Baristas behind bars: UK prisoners swap crime for coffee

AYLESBURY, ENGLAND, UNITED KINGDOM (RECENT) (THOMSON REUTERS FOUNDATION – Every morning, the whirr of an industrial-scale coffee roaster and the sharp hiss of a milk frother can be heard as customers queue to get their caffeine fix at a most unusual spot: inside one of Britain’s toughest young offenders prisons.

Staffed by prisoners aged 18 to 21, the Redemption Roasters cafe inside Aylesbury prison, about 60 miles (100 km) northwest of London, trains inmates with speciality coffee skills in a bid to help them to find jobs upon release.

The small-scale coffee company is part of a growing number of businesses globally that aim to have a positive social impact while turning a profit.

For 20-year-old Vince, whose real name could not be used, being productive and learning new skills instead of sitting idly in a cell means his years in jail have not been squandered.

With nearly 4,000 men aged 18-20 in prison in the U.K. last year, according to official statistics, helping them find meaningful and stable work when they leave custody is a key priority, the justice ministry says.

About one in three adult prisoners commit a crime within a year of their release, government data shows, costing the country roughly 15 billion pounds ($19 billion) annually.

Laura Sapwell, governor of Aylesbury prison, said the institution has more than 400 young men. Almost 70 are serving life sentences.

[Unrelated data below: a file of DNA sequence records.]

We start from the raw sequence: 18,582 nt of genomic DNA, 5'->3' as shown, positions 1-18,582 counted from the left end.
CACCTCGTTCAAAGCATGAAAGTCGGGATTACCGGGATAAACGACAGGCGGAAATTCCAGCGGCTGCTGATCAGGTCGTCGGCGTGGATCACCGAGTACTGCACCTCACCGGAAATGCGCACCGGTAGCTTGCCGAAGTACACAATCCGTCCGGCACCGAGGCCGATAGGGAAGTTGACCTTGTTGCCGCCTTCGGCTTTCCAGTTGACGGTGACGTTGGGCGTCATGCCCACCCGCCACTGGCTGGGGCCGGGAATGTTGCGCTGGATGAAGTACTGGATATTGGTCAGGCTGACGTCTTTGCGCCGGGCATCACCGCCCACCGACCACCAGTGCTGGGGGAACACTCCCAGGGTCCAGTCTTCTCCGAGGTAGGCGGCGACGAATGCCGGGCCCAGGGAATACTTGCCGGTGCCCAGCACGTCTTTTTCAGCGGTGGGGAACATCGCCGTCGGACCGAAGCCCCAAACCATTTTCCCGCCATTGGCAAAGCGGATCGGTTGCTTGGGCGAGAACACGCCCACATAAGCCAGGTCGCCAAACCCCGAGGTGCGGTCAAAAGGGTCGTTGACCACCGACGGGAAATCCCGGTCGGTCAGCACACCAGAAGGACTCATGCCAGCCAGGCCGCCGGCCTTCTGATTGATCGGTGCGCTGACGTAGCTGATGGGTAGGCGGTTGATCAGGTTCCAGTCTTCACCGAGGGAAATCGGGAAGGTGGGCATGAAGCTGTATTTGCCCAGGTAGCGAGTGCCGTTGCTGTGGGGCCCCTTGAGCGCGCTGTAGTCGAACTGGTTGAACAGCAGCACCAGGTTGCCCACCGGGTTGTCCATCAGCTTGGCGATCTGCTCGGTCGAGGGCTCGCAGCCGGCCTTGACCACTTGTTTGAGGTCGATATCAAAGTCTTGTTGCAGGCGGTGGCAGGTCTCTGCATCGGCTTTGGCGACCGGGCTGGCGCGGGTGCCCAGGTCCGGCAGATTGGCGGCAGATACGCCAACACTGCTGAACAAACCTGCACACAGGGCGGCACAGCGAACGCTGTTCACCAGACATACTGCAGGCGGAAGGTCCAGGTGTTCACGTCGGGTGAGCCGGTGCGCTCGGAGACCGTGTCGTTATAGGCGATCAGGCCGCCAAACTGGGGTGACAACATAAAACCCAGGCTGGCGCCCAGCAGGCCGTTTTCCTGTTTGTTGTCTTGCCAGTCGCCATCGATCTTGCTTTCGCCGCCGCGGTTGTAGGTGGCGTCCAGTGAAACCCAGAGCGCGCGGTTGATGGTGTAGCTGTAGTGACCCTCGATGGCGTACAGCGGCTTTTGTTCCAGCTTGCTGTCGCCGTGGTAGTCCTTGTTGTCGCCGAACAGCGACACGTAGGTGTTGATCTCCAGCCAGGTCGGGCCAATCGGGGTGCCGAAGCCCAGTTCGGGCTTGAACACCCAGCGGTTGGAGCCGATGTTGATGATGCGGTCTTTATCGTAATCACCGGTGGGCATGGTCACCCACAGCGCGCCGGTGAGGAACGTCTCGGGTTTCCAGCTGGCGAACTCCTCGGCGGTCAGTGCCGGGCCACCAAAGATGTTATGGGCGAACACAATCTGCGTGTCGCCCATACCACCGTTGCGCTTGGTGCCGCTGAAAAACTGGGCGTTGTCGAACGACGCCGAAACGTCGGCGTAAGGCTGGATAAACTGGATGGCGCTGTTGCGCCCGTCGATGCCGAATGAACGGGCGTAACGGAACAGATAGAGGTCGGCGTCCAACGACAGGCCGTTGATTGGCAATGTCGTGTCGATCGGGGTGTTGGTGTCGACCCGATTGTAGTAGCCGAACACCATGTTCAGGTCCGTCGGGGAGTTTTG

Sapwell said the aim is to help those who leave prison by giving them the opportunity to learn skills for potential employment and further education.

Yet across Britain’s prison system the record is poor. Sixty percent of prisons fail to get inmates into education or training placements, even when there were spaces available, according to a 2018 report by the prison watchdog.

The Inspectorate of Prisons, which scrutinises the condition of prisons across England and Wales, reported that many inmates felt frustrated for not being able to leave their cells to do purposeful activities in the day, which led to violence.

It is a problem that Redemption Roasters, one of the most popular work placements at Aylesbury, aims to tackle.

Redemption Roasters – which invests profits from its London cafes and beans back into the prison scheme – trains 10 Aylesbury inmates at a time with barista, coffee roasting%20roasting&redirect=yes">, customer service and food hygiene skills for up to a year.

Its coffee roaster, the first of its kind inside a British prison, is used to produce a special ‘Aylesbury’ blend of beans that is sold across the country.

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